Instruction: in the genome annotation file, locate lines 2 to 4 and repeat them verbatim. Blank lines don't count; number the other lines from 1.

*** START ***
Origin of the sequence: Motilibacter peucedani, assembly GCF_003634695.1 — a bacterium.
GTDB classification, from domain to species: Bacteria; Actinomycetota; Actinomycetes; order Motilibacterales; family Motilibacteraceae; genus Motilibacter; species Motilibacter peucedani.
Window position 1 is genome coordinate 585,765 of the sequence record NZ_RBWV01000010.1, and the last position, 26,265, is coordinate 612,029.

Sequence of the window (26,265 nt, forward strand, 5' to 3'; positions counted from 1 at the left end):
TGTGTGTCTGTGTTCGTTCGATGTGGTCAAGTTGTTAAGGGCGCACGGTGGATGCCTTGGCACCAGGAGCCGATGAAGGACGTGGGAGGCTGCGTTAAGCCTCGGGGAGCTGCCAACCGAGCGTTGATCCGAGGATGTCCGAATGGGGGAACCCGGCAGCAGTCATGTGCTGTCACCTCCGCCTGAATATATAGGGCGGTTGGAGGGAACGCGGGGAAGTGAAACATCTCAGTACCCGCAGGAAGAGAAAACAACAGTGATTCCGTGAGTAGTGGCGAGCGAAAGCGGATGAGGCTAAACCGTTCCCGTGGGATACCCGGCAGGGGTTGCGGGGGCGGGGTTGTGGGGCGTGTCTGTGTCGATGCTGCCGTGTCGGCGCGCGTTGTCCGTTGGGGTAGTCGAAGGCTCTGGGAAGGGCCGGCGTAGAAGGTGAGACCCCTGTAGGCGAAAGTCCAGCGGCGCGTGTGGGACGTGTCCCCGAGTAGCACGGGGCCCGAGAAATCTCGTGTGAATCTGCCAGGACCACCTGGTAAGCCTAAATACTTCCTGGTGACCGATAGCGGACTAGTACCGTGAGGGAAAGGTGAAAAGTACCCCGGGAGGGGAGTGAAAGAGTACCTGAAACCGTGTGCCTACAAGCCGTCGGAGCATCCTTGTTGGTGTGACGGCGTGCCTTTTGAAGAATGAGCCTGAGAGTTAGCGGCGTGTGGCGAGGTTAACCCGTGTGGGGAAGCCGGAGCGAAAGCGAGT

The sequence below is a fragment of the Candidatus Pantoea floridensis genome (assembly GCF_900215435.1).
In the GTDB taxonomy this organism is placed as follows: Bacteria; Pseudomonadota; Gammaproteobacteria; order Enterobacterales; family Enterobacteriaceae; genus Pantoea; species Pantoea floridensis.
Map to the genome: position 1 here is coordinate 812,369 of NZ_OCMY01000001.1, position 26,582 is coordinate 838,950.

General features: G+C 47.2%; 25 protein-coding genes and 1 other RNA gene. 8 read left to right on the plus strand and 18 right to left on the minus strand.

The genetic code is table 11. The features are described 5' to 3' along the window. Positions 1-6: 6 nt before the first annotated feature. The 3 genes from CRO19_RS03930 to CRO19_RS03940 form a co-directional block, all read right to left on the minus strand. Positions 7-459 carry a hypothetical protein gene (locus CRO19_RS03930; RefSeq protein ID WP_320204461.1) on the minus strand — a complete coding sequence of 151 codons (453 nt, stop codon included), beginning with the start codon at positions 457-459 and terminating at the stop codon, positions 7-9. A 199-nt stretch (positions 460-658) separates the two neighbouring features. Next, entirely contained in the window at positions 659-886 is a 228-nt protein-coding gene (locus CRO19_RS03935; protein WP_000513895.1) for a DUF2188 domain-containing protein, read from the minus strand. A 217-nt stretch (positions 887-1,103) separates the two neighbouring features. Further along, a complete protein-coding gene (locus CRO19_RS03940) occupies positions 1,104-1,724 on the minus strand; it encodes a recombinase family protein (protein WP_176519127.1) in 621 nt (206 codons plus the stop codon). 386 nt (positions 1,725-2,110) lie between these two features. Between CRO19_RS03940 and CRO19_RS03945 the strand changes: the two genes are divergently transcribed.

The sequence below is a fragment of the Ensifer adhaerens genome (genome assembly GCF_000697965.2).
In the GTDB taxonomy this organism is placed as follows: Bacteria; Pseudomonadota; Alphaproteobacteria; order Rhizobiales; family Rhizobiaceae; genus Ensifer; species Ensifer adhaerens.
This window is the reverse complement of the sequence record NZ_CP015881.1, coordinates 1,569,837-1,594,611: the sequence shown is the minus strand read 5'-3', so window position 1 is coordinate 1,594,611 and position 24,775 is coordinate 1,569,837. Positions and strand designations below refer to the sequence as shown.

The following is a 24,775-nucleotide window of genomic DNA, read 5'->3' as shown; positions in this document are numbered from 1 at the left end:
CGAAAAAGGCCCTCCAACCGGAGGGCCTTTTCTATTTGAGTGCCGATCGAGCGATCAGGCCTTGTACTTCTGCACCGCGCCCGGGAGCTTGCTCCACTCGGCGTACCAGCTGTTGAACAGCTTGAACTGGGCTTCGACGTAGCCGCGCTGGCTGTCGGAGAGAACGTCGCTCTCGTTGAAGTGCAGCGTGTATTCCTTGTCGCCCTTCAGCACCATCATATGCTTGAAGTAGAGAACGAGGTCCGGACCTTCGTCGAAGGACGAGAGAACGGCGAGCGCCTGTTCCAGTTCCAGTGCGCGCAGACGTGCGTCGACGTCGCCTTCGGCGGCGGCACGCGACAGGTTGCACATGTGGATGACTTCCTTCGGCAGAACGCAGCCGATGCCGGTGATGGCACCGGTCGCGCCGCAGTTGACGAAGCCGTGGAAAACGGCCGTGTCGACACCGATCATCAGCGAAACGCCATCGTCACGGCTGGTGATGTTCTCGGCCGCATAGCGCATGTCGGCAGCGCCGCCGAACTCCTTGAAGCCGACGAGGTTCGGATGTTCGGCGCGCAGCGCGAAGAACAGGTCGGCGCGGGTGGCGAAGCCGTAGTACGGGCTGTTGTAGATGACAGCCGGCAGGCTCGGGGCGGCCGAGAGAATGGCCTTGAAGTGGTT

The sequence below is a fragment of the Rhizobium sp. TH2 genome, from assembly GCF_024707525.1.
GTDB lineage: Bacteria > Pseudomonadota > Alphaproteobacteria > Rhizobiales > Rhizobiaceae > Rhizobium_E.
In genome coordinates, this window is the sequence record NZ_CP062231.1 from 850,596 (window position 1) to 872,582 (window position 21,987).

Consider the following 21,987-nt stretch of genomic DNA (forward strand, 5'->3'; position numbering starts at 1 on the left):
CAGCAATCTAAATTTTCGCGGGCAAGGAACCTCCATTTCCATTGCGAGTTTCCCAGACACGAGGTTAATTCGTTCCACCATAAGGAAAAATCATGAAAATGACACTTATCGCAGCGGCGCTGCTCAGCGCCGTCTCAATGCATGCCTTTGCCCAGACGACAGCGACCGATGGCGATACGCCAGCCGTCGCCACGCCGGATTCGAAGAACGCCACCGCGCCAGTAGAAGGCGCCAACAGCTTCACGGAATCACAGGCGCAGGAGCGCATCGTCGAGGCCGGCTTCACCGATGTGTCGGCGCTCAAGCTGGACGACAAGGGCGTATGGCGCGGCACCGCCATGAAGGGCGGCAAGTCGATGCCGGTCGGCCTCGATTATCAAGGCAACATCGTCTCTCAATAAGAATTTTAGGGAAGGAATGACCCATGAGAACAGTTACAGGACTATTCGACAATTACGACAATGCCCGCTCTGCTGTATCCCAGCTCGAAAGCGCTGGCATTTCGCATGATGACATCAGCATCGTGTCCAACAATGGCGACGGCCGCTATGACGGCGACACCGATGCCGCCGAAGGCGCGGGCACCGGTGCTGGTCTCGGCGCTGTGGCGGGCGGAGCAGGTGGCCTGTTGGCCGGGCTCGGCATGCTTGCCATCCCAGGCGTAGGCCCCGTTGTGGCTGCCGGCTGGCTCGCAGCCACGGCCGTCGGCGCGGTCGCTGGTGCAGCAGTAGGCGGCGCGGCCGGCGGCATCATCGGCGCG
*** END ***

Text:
GTDB classification, from domain to species: Bacteria; Actinomycetota; Actinomycetes; order Motilibacterales; family Motilibacteraceae; genus Motilibacter; species Motilibacter peucedani.
Window position 1 is genome coordinate 585,765 of the sequence record NZ_RBWV01000010.1, and the last position, 26,265, is coordinate 612,029.

Sequence of the window (26,265 nt, forward strand, 5' to 3'; positions counted from 1 at the left end):